The issues surrounding the merits or otherwise of civil partnerships in comparison to marriage have been generating quite a head of steam recently. Today the BBC News website has published a story about a heterosexual couple applying to become civil partners rather than a married couple. This, as the article notes, is not a novel request, but it does serve to establish the last jigsaw piece creating a kind of symmetry of all the disputes crystallising around this contentious territory.
On the one hand there are arguments over whether the institutions of marriage and civil partnership stand in some relationship of superiority and inferiority: the focus being on the nature of the institutions themselves. On the other there are arguments over the differential access to these institutions between gay and straight couples. Stonewall’s refusal thus far to throw its weight behind the campaign for gay couples to get married has been causing an incendiary rift within the gay community in Britain. I suspect that most gay couples believe that they should be able to get married, and see civil partnerships as some kind of second best. The wish of some heterosexual couples, as in the BBC article already cited, to eschew marriage in favour of civil partnership, based on a rejection of marriage’s traditional association with sexist power and property relationships between men and women, is equally frustrated. There is some irony here, of course. It would be easy to dismiss both sides as simply being an example of the strange desire of human beings to want most fervently only those things that they are not allowed. Are gay couples wanting marriage, and straight couples wanting civil partnerships, merely joined in being equally petulant, foot-stamping toddlers?
I don’t think so. But I do think that there are some plain facts that need stating clearly in order to dispel some of the mists of confusion and double-think that are obscuring things here. First, that business about marriage somehow harking back to mediaeval notions of women as property to be disposed of at male whim and fancy. The laws of marriage have changed, and it is simply a fact that women are not property in the context of marriage today. Civil partnerships, and marriage, are about property though, and indeed that’s really all they are about. No matter what excesses of sentimentality and tastelessness the act of getting married, or becoming civil partners, may frequently entail, that is all flim-flam to distract attention from the more sordid reality. Civil partnerships were created for just this reason: to end the outrageous discrimination between straight and gay couples when it came to property rights – and I’m using property here in a broad sense, to include things like the right to act as someone’s next of kin, or to give medical permission, or to inherit, and all the other practicalities of life together.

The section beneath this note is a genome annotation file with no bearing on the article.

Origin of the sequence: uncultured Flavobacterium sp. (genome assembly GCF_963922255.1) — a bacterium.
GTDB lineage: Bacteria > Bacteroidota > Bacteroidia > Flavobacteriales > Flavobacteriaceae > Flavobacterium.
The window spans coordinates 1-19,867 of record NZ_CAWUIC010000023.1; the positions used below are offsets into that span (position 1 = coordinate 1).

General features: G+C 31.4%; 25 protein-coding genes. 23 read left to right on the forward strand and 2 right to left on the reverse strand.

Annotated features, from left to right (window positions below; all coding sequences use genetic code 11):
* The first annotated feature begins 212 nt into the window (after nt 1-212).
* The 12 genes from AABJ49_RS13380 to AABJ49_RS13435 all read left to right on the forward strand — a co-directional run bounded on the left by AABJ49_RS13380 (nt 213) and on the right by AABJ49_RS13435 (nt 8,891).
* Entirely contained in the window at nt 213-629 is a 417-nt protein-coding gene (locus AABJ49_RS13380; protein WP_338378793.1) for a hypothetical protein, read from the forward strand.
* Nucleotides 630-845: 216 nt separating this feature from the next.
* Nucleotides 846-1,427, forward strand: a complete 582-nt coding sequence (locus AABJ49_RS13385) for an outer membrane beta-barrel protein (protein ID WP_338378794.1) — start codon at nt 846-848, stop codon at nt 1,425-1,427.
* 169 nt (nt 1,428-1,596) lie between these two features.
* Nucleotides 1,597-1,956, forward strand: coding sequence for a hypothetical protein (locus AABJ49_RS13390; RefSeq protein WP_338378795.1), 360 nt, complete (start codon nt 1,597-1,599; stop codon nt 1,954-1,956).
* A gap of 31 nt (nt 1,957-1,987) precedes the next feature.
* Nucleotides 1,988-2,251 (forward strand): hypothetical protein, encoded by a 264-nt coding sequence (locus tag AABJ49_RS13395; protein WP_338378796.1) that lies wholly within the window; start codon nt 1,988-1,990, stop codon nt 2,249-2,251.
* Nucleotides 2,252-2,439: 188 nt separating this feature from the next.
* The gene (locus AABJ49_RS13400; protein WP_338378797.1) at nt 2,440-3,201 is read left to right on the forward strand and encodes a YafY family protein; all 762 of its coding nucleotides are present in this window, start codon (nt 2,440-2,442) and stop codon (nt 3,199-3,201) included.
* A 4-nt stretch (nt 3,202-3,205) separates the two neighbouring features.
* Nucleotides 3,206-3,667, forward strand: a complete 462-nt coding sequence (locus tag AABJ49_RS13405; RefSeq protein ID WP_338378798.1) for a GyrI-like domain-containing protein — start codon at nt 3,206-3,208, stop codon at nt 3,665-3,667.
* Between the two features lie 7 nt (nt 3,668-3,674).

So why do we need two institutions at all? That is a very good question. Because we don’t. We’ve got moral and religious commitment mixed up with legal commitment. The key reason why civil partnerships are not marriages has nothing to do with the law, and everything to do with religious objections from those who see marriage as a God-given estate. I happen to believe that to be true, although I don’t happen to believe that God has only given that estate to straight couples. In pursuing such an argument, I need have no dispute with the state or the law, but only with my fellow Christians, the majority of whom I believe to be wrong on this issue.
What we need to do is to separate out the legal issues from the rest. It is no longer tenable for one particular religious perspective to hold sway over the whole of society. Freedom of belief demands that the Christian church (and other faiths that have doctrines on partnership) should be able to determine whatever religious restrictions they believe proper in religious marriage, and I totally reject the idea that the law should be able to impose, for example, same sex marriages on the church. As I’ve already said, I want my church to move to that position, but until it does I must just keep fighting. I do not look to secular society to do that job for me. But the quid pro quo is clear: the church must give up its traditional claim to define what marriage is for all of society. If we had a single estate of legal partnership that applied to all regardless of sexuality, and which dealt with the wide issues of property relationships between couples, religious and other groups would then be free bolt-on their own particular perspectives in their own way.
The church has its own word for marriage (albeit shared with Indian religions): matrimony. It’s ironic that the root of this seemingly patriarchal system is mother, but let that pass. Let marriage be the one word that all couples use, gay or straight, but let it also be limited to describing the civil contract between couples. And let religious folk determine what matrimony means to them, without civil interference. If humanists, atheists or anybody else also want to design their own additional ceremonies and meanings, let them do that too.